Elton John: 'Gay stigma seeps into your soul'
Elton John believes all gay men carried an “internalised stigma” while he was growing up.
The Rocket Man singer grew up in Middlesex, England and hid his sexuality from his family and friends for years. Even when he achieved fame with his flamboyant persona and catchy songs in the 1960s and 70s, Elton kept the truth from everyone and he admits the psychological impact was hard to handle.
“As a gay man growing up in the 1950s and 60s in England, internalised stigma was something all gay people carried,” he told The Sunday Times Magazine. “When you are taught from the time you are too young to understand that homosexuality is something dirty, broken, an aberration, even ridiculous, it seeps into your soul. It’s harder to protect or care about yourself, and it makes people who would otherwise be close to you move away.”
Elton finally revealed his sexuality in 1988 after splitting from wife Renate Blauel and in 1993 he began a relationship with David Furnish. The couple entered into a civil partnership in 2005 and on their ninth anniversary in December 2014 after gay marriage became legal in England, they married in front of friends and their two sons. Throughout their relationship, the couple have worked hard to raise funds for HIV/Aids prevention programmes with Elton setting up the Elton John Aids Foundation in 1992. But despite the millions of pounds they have raised, Elton knows that in many countries, gay men still struggle with the internal stigma that he dealt with decades before.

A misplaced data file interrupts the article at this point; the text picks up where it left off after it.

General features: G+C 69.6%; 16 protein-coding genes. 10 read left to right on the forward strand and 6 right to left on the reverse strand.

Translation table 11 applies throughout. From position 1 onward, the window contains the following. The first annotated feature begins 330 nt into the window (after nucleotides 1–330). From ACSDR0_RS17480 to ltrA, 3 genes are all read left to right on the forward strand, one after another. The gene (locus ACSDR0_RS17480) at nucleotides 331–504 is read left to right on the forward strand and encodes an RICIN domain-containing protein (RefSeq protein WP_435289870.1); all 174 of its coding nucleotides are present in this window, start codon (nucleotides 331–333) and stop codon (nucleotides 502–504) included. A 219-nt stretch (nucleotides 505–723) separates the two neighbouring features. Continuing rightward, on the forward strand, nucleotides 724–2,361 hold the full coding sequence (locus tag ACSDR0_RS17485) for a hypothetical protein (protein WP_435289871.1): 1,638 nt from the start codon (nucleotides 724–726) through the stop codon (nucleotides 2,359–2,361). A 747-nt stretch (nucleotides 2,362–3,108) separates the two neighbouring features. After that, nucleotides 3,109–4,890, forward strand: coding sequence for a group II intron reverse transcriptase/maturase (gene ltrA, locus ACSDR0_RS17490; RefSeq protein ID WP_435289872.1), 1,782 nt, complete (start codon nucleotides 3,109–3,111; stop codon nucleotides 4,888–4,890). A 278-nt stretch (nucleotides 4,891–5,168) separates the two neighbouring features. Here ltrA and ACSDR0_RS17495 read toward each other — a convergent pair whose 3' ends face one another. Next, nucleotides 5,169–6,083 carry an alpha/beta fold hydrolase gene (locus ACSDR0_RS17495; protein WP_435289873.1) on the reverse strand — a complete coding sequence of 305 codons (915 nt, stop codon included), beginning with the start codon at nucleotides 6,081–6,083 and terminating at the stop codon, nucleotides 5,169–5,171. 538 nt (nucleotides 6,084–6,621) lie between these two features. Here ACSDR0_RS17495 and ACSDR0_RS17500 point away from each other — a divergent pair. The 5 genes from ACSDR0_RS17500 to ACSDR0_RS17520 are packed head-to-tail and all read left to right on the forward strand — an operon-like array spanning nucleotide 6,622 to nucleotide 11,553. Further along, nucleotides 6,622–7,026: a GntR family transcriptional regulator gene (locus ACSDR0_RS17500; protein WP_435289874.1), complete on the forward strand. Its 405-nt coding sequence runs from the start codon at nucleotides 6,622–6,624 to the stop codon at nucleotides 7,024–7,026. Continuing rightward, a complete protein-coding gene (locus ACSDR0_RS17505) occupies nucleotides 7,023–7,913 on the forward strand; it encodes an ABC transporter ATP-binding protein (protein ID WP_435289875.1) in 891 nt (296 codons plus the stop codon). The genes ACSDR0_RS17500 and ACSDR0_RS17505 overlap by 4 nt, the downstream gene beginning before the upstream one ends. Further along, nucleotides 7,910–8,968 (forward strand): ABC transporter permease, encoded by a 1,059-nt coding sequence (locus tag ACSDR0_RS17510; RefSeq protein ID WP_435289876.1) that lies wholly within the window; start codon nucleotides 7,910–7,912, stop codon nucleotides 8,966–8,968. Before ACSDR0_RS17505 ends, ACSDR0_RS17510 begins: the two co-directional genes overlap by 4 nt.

“This is what’s happening in dozens of countries in Africa where homosexuality is criminalised, with the result that LGBT communities are too terrified of being ostracised, or worse, beaten up, imprisoned or killed, to get HIV testing and treatment.”
Thankfully the Foundation has been given $5 million from the President’s Emergency Plan for Aids Relief to jointly set up counselling services for HIV treatment centres in 10 African countries where homosexuality is repressed by the state.
“Every project, trip, speech or fundraiser, every time I meet someone living with HIV, visit a clinic or cuddle a baby that has been born HIV-free – reinforces that being part of something much bigger than you is what makes life worth living,” he said.
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